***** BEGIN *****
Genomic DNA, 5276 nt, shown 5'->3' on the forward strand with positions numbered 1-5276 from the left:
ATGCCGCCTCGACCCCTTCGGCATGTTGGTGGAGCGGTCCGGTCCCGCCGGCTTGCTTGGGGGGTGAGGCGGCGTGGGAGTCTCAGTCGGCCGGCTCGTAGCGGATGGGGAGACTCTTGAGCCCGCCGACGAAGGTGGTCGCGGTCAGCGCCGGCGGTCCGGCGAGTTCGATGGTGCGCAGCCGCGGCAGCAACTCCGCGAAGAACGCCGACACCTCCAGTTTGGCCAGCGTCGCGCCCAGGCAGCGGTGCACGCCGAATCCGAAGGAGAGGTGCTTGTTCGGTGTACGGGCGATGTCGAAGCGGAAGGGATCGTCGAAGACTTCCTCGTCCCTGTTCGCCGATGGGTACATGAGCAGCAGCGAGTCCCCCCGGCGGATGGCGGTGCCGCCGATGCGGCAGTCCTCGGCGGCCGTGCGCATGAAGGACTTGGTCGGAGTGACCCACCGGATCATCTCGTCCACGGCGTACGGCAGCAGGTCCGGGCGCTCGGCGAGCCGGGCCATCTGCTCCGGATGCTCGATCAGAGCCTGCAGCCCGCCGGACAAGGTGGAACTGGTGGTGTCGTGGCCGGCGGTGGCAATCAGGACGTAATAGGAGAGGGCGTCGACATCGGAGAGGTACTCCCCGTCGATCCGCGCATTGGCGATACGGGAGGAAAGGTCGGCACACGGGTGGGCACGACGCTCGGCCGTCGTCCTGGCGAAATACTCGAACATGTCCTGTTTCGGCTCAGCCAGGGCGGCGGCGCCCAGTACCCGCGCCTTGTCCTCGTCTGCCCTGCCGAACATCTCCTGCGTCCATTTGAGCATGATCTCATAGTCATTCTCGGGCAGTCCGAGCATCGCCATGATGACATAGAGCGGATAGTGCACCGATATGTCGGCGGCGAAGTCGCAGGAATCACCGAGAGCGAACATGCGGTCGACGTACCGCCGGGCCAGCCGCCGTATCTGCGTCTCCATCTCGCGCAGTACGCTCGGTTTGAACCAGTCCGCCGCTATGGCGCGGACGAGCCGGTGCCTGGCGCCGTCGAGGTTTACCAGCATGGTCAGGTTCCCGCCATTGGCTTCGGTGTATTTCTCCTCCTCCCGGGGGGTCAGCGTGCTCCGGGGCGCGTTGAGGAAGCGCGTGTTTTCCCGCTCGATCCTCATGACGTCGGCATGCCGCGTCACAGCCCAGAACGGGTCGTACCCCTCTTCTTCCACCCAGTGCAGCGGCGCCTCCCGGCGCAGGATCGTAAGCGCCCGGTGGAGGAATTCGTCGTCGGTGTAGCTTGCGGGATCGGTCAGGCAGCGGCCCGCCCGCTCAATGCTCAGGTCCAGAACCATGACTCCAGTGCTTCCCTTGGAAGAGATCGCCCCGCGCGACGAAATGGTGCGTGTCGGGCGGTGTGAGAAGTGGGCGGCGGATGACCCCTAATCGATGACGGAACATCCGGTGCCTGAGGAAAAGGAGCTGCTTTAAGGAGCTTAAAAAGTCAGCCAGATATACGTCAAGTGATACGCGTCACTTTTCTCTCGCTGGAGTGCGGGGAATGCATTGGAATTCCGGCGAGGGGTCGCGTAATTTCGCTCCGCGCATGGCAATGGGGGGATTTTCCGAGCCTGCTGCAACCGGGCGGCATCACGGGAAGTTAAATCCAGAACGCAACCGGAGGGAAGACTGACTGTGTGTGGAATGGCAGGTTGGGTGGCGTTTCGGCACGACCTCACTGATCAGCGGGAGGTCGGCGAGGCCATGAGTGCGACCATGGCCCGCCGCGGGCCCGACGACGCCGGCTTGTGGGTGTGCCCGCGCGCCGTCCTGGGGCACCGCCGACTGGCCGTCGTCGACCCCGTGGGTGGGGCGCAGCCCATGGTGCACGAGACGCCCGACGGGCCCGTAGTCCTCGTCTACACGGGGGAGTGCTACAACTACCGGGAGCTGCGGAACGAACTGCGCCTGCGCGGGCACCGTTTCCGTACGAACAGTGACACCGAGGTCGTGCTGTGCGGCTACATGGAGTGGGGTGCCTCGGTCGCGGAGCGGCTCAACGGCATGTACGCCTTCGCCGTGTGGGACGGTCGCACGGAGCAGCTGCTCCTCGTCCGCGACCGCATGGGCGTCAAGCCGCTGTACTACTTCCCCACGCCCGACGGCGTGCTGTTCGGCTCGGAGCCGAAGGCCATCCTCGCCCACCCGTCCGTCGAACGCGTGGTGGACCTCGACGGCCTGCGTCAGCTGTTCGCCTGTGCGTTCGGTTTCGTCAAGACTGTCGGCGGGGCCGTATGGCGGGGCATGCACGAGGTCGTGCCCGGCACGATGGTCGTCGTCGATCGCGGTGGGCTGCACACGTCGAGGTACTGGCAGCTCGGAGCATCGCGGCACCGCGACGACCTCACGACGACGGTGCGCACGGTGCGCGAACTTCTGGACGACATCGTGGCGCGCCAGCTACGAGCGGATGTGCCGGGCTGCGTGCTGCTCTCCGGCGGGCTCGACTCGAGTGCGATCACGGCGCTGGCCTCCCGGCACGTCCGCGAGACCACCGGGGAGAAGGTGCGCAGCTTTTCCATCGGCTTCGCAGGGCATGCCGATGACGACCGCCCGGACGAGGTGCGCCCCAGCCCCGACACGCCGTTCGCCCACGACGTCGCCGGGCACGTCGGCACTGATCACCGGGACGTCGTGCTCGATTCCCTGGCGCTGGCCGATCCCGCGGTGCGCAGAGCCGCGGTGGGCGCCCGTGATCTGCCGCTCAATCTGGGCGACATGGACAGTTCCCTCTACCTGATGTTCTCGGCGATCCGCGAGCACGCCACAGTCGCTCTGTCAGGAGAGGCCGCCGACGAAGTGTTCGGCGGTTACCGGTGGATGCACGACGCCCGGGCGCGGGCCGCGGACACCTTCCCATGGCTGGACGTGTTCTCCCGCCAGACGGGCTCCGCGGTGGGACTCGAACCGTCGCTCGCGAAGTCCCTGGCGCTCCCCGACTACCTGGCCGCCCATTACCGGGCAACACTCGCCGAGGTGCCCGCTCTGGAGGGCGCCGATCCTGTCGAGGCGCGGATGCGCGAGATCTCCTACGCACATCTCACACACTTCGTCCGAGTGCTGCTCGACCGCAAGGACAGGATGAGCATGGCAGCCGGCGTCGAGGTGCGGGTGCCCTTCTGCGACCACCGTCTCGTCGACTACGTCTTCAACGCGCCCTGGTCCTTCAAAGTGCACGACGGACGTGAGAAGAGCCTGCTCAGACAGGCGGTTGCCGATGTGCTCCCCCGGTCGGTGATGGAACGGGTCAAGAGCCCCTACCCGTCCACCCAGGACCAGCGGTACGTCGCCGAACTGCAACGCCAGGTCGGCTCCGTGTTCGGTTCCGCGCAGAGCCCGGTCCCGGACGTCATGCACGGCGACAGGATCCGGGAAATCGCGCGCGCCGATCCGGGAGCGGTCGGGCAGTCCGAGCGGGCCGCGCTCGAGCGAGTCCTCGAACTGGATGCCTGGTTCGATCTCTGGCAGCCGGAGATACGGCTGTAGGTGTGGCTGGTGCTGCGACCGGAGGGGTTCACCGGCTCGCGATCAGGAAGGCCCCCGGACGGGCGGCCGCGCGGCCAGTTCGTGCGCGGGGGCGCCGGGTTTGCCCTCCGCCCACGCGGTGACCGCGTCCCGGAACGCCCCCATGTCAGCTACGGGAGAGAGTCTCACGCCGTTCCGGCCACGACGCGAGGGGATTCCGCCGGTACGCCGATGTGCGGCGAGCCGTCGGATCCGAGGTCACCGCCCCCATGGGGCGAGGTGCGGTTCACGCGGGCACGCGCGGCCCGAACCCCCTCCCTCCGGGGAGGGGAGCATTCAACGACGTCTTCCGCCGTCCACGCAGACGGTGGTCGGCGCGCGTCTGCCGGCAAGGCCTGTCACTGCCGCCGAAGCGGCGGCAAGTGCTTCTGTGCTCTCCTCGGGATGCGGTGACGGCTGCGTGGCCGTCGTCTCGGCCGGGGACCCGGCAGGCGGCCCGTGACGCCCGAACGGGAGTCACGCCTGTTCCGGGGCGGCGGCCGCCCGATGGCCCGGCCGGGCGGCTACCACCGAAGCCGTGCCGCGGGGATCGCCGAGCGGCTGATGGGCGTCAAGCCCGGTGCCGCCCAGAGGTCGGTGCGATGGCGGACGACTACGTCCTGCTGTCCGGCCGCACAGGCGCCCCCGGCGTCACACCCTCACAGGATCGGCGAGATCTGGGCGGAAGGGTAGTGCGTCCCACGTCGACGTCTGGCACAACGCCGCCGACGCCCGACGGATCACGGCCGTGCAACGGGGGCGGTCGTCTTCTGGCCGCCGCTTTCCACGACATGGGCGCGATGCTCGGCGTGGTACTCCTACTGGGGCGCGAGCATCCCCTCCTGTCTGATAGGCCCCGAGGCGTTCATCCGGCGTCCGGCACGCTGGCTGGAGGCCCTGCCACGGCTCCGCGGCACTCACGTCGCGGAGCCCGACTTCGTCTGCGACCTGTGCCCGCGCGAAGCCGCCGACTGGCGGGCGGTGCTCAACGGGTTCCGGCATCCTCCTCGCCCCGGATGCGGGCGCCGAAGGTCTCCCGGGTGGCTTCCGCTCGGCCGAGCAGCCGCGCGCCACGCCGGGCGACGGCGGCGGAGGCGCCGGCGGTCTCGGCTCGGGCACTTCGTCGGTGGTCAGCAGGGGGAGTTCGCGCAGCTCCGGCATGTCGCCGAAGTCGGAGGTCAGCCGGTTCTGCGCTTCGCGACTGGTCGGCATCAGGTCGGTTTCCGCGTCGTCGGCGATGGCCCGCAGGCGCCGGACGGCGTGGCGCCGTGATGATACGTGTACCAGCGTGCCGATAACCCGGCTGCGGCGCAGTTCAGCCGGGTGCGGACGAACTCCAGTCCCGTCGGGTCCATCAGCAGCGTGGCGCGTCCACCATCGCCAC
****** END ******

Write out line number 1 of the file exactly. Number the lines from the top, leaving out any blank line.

Genomic DNA, 5276 nt, shown 5'->3' on the forward strand with positions numbered 1-5276 from the left: